Tommy Bennett is one of my favorite new writers around. He’s not the most mathematically skilled teacher or the greatest composer of fluid prose, but on a daily basis he’s above average, entertaining, and informative. With that in mind, I’m going to borrow one of his talking points today. The Book taught us that relievers are often underused thanks to the restrictive workloads imposed by today’s managers. Bennett focused on streaks by relievers in which they recorded one or fewer days of rest and found multiple Braves near the top of the list.
Shockingly Pedro Feliciano – whom Amazin’ Avenue has illustrated almost never has a day off – wasn’t in the top 10. In fact, Feliciano’s longest streak is seven, but he also had a chain of six and five games. He’s pitched in 25 games without a day of rest; 19 with one; 10 with two; and 8 with three or more. To put it simply: Jerry Manuel works Feliciano really, really hard.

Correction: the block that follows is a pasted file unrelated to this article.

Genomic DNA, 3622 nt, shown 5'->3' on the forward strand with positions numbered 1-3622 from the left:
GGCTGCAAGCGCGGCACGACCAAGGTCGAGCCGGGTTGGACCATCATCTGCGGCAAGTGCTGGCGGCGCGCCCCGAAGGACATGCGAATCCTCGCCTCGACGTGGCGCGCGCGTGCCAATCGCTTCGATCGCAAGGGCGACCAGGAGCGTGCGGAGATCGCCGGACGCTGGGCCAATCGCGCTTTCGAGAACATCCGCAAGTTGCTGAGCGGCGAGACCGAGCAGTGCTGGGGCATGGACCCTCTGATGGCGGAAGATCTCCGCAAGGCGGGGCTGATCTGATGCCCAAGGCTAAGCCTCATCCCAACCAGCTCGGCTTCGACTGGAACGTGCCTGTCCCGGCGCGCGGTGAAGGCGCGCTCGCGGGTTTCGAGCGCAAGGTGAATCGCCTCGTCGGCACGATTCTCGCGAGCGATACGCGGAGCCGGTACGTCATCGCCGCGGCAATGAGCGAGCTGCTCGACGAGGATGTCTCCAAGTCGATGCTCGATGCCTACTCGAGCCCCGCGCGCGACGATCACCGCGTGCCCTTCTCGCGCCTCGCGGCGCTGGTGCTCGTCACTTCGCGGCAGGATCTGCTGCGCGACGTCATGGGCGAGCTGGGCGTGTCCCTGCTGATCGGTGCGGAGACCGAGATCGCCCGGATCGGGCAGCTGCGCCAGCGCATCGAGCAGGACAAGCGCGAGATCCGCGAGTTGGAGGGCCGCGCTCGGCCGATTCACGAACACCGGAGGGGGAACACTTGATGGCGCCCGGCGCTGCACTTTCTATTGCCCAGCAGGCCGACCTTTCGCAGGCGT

Feliciano is a lefty and a tad more than 60% of his batters faced have been southpaws too, so it’s fair to assume he’s brought in for match-ups quite a bit, but he still averages nearly three batters faced per appearance and only about 15 pitches per inning. A solid point that Bennett touched on is that nobody criticizes a manager for overtaxing his reliever until the reliever shows sign of distress. It’s true, when was the last time you read about Manager Y overworking Reliever X unless it came after a bombing?
During a five game streak in which he had zero off-days, Feliciano was horrible; 53 pitches, 2.2 innings, a walk, two strikeouts, and a home run. The kicker? Most of that damage came in the first four games: 30 pitches, 1.2 innings, the homer, all of the hits, none of the strikeouts or walks though.
A managerial staff not known for its astute sense in numbers had the foresight to ignore the previous four days, where it looked like Feliciano was tapped out, and called upon him once more as if his last name were Martinez and Jerry Manuel just knew that Pedro Martinez throwing left-handed on no rest was still better than whatever else they had in their pen.
Or maybe Manuel and company are just foolish. I ran Feliciano’s OPS numbers since 2006 based on days of rest. With none, his OPS against is .730; one day is .580; two days is .810. We’re dealing with some small sample sizes here (zero: 333 PA, one: 276 PA, two: 142 PA) but it looks like Feliciano is more than capable of pitching decently on short rest and the Mets are using him appropriately.
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